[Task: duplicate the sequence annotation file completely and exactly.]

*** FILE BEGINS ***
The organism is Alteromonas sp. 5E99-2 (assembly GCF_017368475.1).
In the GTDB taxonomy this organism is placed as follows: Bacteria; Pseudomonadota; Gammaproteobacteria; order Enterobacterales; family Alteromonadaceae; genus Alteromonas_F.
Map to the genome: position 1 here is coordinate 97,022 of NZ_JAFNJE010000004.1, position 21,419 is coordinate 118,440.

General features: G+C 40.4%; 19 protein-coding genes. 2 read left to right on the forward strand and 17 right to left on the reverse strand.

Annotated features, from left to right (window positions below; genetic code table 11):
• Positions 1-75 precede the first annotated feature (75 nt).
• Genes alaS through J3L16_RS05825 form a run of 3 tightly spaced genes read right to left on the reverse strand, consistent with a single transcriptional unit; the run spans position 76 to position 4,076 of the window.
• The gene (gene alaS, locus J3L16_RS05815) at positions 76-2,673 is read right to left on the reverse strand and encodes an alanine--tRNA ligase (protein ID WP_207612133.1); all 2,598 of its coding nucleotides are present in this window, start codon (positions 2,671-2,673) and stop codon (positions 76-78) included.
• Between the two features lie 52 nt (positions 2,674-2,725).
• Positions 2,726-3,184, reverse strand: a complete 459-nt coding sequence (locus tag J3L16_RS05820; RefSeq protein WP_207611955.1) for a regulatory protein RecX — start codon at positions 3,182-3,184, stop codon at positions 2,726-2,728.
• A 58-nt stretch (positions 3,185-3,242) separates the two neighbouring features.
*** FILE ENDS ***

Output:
The organism is Alteromonas sp. 5E99-2 (assembly GCF_017368475.1).
In the GTDB taxonomy this organism is placed as follows: Bacteria; Pseudomonadota; Gammaproteobacteria; order Enterobacterales; family Alteromonadaceae; genus Alteromonas_F.
Map to the genome: position 1 here is coordinate 97,022 of NZ_JAFNJE010000004.1, position 21,419 is coordinate 118,440.

General features: G+C 40.4%; 19 protein-coding genes. 2 read left to right on the forward strand and 17 right to left on the reverse strand.

Annotated features, from left to right (window positions below; genetic code table 11):
• Positions 1-75 precede the first annotated feature (75 nt).
• Genes alaS through J3L16_RS05825 form a run of 3 tightly spaced genes read right to left on the reverse strand, consistent with a single transcriptional unit; the run spans position 76 to position 4,076 of the window.
• The gene (gene alaS, locus J3L16_RS05815) at positions 76-2,673 is read right to left on the reverse strand and encodes an alanine--tRNA ligase (protein ID WP_207612133.1); all 2,598 of its coding nucleotides are present in this window, start codon (positions 2,671-2,673) and stop codon (positions 76-78) included.
• Between the two features lie 52 nt (positions 2,674-2,725).
• Positions 2,726-3,184, reverse strand: a complete 459-nt coding sequence (locus tag J3L16_RS05820; RefSeq protein WP_207611955.1) for a regulatory protein RecX — start codon at positions 3,182-3,184, stop codon at positions 2,726-2,728.
• A 58-nt stretch (positions 3,185-3,242) separates the two neighbouring features.